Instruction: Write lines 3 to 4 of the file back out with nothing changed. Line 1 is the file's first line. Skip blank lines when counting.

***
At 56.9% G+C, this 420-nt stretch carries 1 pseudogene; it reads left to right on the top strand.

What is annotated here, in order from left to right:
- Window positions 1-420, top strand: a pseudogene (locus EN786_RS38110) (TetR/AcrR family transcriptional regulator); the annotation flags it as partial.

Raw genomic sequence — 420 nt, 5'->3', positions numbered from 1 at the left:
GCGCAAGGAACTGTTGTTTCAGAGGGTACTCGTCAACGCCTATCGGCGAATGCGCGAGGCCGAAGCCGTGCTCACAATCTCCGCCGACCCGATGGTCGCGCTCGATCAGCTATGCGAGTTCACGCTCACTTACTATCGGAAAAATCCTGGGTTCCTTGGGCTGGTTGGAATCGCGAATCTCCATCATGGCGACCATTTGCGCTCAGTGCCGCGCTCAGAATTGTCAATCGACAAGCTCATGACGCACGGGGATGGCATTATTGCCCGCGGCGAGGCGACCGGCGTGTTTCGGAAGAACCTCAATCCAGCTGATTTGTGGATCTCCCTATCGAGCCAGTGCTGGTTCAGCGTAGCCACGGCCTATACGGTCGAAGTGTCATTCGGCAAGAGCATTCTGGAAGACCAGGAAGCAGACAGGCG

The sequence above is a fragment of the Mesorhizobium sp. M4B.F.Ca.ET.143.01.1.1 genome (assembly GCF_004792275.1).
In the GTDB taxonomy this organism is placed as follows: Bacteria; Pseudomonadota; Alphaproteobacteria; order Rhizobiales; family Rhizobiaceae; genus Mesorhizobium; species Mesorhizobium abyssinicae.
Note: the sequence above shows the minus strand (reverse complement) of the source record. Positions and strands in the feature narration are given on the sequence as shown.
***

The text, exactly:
- Window positions 1-420, top strand: a pseudogene (locus EN786_RS38110) (TetR/AcrR family transcriptional regulator); the annotation flags it as partial.

Raw genomic sequence — 420 nt, 5'->3', positions numbered from 1 at the left: